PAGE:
Small Things Like These is Claire Keegan’s 2021 novella, long-listed for the 2022 Booker Prize. It’s set in a small Irish town, during the build up to Christmas 1985. Bill Furlong, who runs a coal merchant business, faces his busiest time of year. Going about his duties, with characteristic diligence and friendliness, the daily round cannot stop him pondering on his wider situation and life direction. He recalls a childhood as the illegitimate child of a servant who worked in a big house in the area. Fortunately for Bill, the lady of the house, was a decent, kindly person who looked after both young mother and her child.
As Christmas approaches, Bill comes to realise that things could have been very different for him and his mother. He delivers coal to a convent where an order of nuns run a ‘Magdalen laundry’. Although it’s not exactly clear in the book what this institution is all about, it seems to be a place of confinement and forced labour for children and single mothers. I did some googling – discovering a tragic history of organisations originally set up in Britain in the eighteenth century as places of correction for ‘fallen women’ – that is prostitutes. In Ireland, the laundries, run by the Catholic Church, saw an increasing demand for their cheap service, and for the workers to provide it. This drove a widening of the original definition of ‘fallen women’. Eventually, any woman who might challenge Irish notions of religious morality was fair game. Single mothers and their children often ended up within the brutal, secretive confines of a Magdalen laundry. Thousands died. This was the situation as Bill delivers his coal to the convent, a few days before Christmas 1985.
Bill discovers a girl, in a terrible state, locked in a coal bunker, which the nuns explain as hide and seek gone wrong. It doesn’t take a genius to work out this is nonsense. The rest of the book deals with Bill’s dilemma: does he turn a blind eye – as the community wishes – or does he do something?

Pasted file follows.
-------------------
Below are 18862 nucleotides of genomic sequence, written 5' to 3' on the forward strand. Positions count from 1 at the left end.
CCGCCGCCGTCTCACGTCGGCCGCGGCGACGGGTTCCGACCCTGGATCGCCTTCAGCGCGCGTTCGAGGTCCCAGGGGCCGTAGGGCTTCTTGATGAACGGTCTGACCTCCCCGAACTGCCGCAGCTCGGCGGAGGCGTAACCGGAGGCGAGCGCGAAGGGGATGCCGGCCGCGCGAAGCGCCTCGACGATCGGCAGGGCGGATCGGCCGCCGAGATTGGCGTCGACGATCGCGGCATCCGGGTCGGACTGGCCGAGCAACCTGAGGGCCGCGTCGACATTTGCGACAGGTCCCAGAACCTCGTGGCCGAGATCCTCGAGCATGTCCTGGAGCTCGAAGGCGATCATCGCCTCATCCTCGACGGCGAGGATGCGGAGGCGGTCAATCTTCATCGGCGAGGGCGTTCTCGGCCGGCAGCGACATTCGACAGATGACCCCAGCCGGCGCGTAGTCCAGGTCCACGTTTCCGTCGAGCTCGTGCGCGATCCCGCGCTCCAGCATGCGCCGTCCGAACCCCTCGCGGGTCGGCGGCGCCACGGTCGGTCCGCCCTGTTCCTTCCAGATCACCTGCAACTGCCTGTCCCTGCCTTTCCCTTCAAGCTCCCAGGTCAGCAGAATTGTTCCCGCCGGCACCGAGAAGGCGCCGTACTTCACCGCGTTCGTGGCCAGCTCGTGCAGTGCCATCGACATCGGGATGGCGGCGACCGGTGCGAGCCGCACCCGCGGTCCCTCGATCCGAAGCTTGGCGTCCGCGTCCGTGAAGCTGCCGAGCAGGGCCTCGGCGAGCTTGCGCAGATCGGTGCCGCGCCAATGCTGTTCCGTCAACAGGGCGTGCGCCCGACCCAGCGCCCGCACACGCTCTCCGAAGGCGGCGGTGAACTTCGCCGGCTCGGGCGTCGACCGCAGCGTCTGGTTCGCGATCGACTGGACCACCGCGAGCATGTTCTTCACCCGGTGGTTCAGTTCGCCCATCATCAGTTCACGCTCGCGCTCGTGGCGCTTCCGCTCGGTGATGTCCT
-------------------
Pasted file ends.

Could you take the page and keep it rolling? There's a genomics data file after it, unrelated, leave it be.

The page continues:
Small Things Like These exists in the tradition of novels designed to bring attention to social injustices. In that sense, my reading of the book worked just as it should, getting me to look up the history of Magdalen laundries, which I had not been aware of before. Simply casting light on this dark history is valuable in itself. But I felt the book was more than a kind of fictionalised investigative journalism. It’s real subject is the daily round, which carries people along, preventing them from seeing and thinking. Bill finds a hard comfort in humdrum duties which leave little time or energy for reflection on anything except work. However, Christmas is approaching, a time when for a few days at least, the daily round stops turning. The Church is the villain of this piece. However, it is poignant that the breaks in demanding routine, encouraging wider reflection, should be religious holidays. The Sunday before Christmas, a “threadbare and raw day” during which Bill longs for the routine of Monday, is a day of crisis for him. Then Christmas itself approaches, bringing with it Bill’s final reckoning. Undoubtedly, the holidays have their own demanding pattern – cake baking, midnight masses and the like. But even so, there remains at least a chink of light, that sense of a break in the daily drill of life, which provides a chance to see and do things differently.
The contrast between a truly corrupt Church, and a kind of counterbalancing opportunity offered by traditional holidays for thought and reflection on how we go about things, was, for me, the most interesting aspect of this beautifully written little book. It lent a quality which went beyond the specifics of the history it reveals.